The competition is contested in a double-round robin format, with each team playing every other team in two home-and-away matches. Points are awarded based on wins, losses, draws and ties, with the top two teams playing a final at the end of the season. Regular matches last for four days; the final lasts for five days. New South Wales have won the most titles, with 45 overall.
In 1999, the Australian Cricket Board (now Cricket Australia) announced a sponsorship deal which included renaming the Sheffield Shield to the Pura Milk Cup, then to the Pura Cup the following season.Pura is a brand name of National Foods, a wholly owned subsidiary of the Philippines-based San Miguel Corporation. The sponsorship increased total annual prize money to A$220,000, with the winners receiving A$75,000 and the runners up A$45,000.
On 16 July 2008 it was announced that Weet-Bix would take over sponsorship of the competition from the start of the 2008–09 season, and that the name would revert to the "Sheffield Shield" or the "Sheffield Shield presented by Weet-Bix". Weet-bix is a cereal biscuit manufactured by Sanitarium Health Food Company.
In the 2011-12 season, Bupa took over the sponsorship for the competition.
Each side has played each other both home and away every season with the following exceptions:
South Australia had no home game with: Victoria in 1901/02 or 1903/04; either opponent in 1907/08; New South Wales in 1910/11.
Queensland and South Australia played only once (in South Australia) in 1926/27.
Western Australia played each team only once from their debut in 1946/47 until 1955/56 inclusive.
Tasmania played each team only once from their debut in 1977/78 until 1981/82 inclusive.
Where the teams played an unequal number of games, their final points were calculated on a pro-rata basis.
Matches were timeless (i.e. played to an outright result, weather and schedule permitting) up to 1926/27. A 4-day time limit has applied since 1927/28.
Since 1982/83, the top two teams after the 10 home and away rounds have met in a final. The team with the most points hosts the final against the second ranked team. The match is played at the home ground of the top ranked team, and they only need to draw/tie that match to win the title.
Bonus Point Example - If after 100 overs the score is 8/350, the batting team would receive 1.5 points ([350-200] x 0.01), and the bowling side would receive 1 point (0.5 each for the 5th and 7th wicket)
Quotient (team's batting average divided by its bowling average) is used to separate teams which finish on an equal number of points.
Teams can be penalised points for failing to maintain an adequate over rate.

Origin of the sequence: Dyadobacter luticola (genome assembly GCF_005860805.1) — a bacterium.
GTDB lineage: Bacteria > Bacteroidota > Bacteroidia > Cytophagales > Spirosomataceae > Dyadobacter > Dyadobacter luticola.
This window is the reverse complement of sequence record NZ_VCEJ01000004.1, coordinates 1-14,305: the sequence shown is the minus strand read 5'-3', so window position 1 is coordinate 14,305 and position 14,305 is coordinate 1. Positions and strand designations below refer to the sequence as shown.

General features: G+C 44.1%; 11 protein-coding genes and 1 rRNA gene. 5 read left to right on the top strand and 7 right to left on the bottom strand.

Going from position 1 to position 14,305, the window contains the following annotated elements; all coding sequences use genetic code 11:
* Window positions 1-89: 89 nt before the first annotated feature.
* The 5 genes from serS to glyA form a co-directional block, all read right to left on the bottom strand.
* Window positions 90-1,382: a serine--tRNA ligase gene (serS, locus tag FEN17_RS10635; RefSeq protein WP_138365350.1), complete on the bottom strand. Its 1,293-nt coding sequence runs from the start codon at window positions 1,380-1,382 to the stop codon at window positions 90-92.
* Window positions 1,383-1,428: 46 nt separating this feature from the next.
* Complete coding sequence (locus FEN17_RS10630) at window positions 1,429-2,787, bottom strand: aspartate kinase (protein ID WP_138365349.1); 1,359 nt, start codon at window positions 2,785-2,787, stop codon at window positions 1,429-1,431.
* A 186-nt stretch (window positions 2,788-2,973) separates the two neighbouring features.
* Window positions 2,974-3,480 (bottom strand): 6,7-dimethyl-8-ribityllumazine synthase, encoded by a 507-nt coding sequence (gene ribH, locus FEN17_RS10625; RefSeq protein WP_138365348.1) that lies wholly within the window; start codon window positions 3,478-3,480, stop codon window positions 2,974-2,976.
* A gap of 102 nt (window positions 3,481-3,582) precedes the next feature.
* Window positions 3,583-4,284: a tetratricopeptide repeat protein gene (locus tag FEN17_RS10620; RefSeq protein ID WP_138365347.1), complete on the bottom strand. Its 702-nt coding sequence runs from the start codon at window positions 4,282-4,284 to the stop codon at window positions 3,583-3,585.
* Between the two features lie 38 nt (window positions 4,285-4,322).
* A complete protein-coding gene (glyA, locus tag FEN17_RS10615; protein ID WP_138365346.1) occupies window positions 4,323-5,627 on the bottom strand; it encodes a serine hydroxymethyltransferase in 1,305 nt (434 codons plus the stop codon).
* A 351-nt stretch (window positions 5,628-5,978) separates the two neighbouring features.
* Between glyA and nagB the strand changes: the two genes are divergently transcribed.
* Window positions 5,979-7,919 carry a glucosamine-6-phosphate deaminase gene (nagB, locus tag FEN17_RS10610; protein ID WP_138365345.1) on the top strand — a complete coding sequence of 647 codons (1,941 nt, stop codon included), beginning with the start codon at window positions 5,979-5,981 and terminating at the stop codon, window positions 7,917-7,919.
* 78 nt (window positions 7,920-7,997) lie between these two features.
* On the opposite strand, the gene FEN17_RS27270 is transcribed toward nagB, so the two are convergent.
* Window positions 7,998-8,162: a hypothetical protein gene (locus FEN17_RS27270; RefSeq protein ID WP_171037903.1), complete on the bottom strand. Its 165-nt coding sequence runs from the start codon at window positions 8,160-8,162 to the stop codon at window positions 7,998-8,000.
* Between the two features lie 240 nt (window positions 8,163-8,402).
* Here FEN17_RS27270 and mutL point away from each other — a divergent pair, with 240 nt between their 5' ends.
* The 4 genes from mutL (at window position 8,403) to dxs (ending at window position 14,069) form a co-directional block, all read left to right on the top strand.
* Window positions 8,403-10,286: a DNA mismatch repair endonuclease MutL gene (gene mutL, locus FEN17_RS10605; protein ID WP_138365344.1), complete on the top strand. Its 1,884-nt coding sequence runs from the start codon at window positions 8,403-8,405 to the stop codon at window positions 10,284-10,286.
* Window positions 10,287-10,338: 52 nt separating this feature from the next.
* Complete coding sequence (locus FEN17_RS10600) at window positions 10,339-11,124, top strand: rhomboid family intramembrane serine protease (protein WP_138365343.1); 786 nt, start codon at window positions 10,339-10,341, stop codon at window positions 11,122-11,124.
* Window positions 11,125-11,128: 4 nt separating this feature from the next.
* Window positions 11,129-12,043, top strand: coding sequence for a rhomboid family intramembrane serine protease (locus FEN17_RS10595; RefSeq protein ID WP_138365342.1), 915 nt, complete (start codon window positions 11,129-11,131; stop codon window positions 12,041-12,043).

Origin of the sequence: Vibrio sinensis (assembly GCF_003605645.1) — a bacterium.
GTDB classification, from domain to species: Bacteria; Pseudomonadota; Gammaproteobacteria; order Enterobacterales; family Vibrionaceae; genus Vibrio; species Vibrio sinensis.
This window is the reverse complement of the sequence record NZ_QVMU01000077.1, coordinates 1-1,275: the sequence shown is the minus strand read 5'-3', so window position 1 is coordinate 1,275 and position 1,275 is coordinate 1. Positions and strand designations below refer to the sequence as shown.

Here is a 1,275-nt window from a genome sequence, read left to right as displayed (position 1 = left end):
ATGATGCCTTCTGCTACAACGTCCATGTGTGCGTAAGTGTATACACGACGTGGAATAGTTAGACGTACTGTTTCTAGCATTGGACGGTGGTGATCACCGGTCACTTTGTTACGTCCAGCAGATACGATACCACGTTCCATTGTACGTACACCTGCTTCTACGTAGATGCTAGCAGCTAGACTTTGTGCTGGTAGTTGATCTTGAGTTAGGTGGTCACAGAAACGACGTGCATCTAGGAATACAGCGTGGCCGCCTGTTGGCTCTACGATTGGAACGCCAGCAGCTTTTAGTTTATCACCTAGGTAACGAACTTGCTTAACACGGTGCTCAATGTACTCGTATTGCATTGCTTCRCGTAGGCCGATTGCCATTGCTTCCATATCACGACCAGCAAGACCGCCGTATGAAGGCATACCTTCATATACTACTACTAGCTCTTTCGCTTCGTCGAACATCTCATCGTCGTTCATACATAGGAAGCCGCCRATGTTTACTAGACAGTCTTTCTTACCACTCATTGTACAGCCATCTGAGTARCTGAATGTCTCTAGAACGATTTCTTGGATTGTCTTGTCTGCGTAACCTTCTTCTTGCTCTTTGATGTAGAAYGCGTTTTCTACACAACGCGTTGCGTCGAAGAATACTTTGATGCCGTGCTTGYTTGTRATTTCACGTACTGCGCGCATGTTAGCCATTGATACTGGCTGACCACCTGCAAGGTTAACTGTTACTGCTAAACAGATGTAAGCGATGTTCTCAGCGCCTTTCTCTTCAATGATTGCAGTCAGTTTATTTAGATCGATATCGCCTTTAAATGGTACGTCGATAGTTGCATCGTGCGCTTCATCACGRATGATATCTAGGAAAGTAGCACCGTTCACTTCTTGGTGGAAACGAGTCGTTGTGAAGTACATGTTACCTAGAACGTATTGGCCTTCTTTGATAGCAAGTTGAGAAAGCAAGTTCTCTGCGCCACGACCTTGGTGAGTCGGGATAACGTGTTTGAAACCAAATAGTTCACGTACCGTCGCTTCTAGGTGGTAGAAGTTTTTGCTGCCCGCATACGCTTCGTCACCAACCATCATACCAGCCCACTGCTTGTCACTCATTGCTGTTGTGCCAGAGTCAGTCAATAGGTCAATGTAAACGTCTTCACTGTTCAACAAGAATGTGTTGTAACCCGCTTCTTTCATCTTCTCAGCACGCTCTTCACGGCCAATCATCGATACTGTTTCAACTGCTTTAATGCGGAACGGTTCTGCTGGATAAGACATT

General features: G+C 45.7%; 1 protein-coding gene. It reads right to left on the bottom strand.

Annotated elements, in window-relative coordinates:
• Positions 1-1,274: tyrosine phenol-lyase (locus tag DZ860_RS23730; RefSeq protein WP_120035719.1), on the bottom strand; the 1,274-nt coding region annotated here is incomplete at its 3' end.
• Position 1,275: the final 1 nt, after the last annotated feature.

The Shield was initially envisaged as a match-by-match challenge trophy; it was originally determined on 4 January 1893 that it would first be awarded to the winner of the next intercolonial match (which was, in fact, the fourth of the season), and then would pass in perpetuity to any team which defeated the holder of the trophy; But on 30 January, it was decided instead to award the Shield to the team which won the most intercolonial matches across the season.
The quotient has been used as a tie-breaker for teams on equal points since 1893/94.
First innings points were introduced in 1932/33 and used until 1970/71.
Bonus points for first innings batting and bowling were used from 1971/72 to 1980/81 inclusive. During the first 100 (8-ball) overs of each side's first innings, a maximum of 10 batting bonus points could be attained. They were awarded for every 25 runs scored from 175 to 400 inclusive. A maximum of 5 bowling bonus points were available, initially upon capture of the second, fourth, sixth, eighth and last wickets. This was later changed to wickets 1, 3, 5, 7 and 9 as batting teams often declared when 9 wickets down to deny the bowling side the additional bonus point.
Prior to the introduction of a Final in 1982/83, the team with most points after the home and away rounds was declared the winner. With the introduction of the Final, the top team hosts the second placed team in a five-day match. The visiting team must win the Final to win the championship; the home team wins the championship in the event of a tied or drawn Final. Further details including match scorecards are available at Cricinfo and the Cricket Archive.
The Player of the Year award is announced at the end of each season. Since its inception in 1976 it has been awarded to the best-performed player/s over the season, as determined a panel of judges. Victorian and South Australian batsman Matthew Elliott has won the award the most times, being awarded Player of the Year on three separate occasions.